Pulling together everything you need for your shower enclosure, this collection of shower fittings includes everything from shower heads to wastes, from single control valves to complete kits. Demonstrating the design prowess of our specially selected line of suppliers, these shower fittings take numerous shapes, styles and forms. So whether you are after the precision of geometric minimalism, or the flowing timelessness of period features, the right items are bound to be found here. Individual shower components such as overhead shower roses, single handsets and control valves give you ultimate control over the final look and functionality of the shower space. Exposed and concealed shower valves are here to suit your individual tastes, while thermostatic shower valve technology guarantees safety and comfort of every shower. Single, dual and triple shower outlet control valves put easy and intuitive access to your shower at your fingertips. Rendered in contemporary, minimalist, retro or traditional styles, the interior designer will find much to get excited about when approaching a new bathroom project. Matching the shower valves to the right outlets is a simple affair, but if you are after the simplest option, then the lines of complete shower kits provides everything you need in one purchase. Not to overlook vital details, small but essential extras such as handset holders, shower rails and hose flexes can all be found here to provide spare parts or useful components for your shower refit or new installation.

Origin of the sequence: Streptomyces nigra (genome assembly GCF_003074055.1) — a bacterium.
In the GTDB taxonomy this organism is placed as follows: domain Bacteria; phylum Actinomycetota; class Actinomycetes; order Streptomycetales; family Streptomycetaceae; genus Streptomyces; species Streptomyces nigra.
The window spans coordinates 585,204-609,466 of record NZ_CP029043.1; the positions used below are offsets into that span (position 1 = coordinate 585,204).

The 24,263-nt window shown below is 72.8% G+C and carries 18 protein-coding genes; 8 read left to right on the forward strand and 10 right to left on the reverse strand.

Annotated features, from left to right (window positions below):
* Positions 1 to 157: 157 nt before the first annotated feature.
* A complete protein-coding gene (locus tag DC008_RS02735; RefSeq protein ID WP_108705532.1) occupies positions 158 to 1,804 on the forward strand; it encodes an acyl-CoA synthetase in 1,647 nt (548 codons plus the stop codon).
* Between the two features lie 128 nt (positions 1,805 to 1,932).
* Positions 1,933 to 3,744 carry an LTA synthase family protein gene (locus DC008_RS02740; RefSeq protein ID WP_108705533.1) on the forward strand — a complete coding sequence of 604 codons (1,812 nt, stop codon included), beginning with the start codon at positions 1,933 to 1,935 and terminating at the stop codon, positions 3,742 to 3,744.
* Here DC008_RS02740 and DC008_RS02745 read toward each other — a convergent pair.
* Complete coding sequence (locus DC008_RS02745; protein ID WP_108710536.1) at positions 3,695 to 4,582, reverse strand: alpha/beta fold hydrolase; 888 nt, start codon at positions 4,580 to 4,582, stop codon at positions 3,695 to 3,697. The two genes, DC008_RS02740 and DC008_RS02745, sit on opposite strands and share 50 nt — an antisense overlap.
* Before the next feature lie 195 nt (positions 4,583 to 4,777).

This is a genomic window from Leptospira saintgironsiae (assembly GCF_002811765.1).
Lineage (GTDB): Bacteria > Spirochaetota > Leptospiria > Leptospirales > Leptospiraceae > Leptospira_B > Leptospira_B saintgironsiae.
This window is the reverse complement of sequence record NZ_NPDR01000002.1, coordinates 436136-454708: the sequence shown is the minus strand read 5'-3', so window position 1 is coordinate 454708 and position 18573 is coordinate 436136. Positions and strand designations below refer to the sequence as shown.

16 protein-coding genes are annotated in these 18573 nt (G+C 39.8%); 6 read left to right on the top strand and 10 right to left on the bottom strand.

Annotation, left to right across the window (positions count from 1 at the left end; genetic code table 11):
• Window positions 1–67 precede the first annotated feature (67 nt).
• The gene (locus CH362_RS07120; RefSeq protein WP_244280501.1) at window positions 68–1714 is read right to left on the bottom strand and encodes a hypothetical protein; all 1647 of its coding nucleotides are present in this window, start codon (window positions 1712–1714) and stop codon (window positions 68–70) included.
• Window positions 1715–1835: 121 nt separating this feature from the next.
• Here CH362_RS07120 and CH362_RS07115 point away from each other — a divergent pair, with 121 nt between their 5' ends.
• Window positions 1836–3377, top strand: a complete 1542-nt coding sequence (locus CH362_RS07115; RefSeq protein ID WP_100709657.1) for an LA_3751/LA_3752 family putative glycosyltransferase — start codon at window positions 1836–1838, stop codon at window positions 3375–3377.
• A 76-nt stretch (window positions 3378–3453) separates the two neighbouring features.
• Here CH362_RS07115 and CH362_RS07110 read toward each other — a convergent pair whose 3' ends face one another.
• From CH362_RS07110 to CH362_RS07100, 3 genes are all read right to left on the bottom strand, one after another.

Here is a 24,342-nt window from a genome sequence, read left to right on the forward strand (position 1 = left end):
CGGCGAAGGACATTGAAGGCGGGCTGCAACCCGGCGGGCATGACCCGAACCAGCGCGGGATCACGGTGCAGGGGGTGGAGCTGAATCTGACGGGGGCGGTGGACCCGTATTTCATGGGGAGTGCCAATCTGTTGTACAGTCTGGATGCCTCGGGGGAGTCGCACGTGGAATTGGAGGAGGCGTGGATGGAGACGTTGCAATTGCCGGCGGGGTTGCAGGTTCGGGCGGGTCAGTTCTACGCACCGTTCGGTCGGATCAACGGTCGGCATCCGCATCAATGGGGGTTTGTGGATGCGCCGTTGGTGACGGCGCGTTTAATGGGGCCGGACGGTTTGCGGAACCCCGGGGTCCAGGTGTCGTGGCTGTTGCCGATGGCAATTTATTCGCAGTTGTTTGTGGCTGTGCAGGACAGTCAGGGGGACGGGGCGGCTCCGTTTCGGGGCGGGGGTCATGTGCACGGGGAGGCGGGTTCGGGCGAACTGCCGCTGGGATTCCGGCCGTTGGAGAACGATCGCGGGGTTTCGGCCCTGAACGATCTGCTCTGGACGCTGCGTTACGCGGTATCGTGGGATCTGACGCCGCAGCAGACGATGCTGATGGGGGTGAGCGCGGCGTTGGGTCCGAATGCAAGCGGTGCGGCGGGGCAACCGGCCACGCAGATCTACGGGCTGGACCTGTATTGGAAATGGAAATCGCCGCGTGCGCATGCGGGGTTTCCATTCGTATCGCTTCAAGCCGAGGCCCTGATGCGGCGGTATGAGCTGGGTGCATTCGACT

Guide to Shower Fittings
How do I know what shower I need?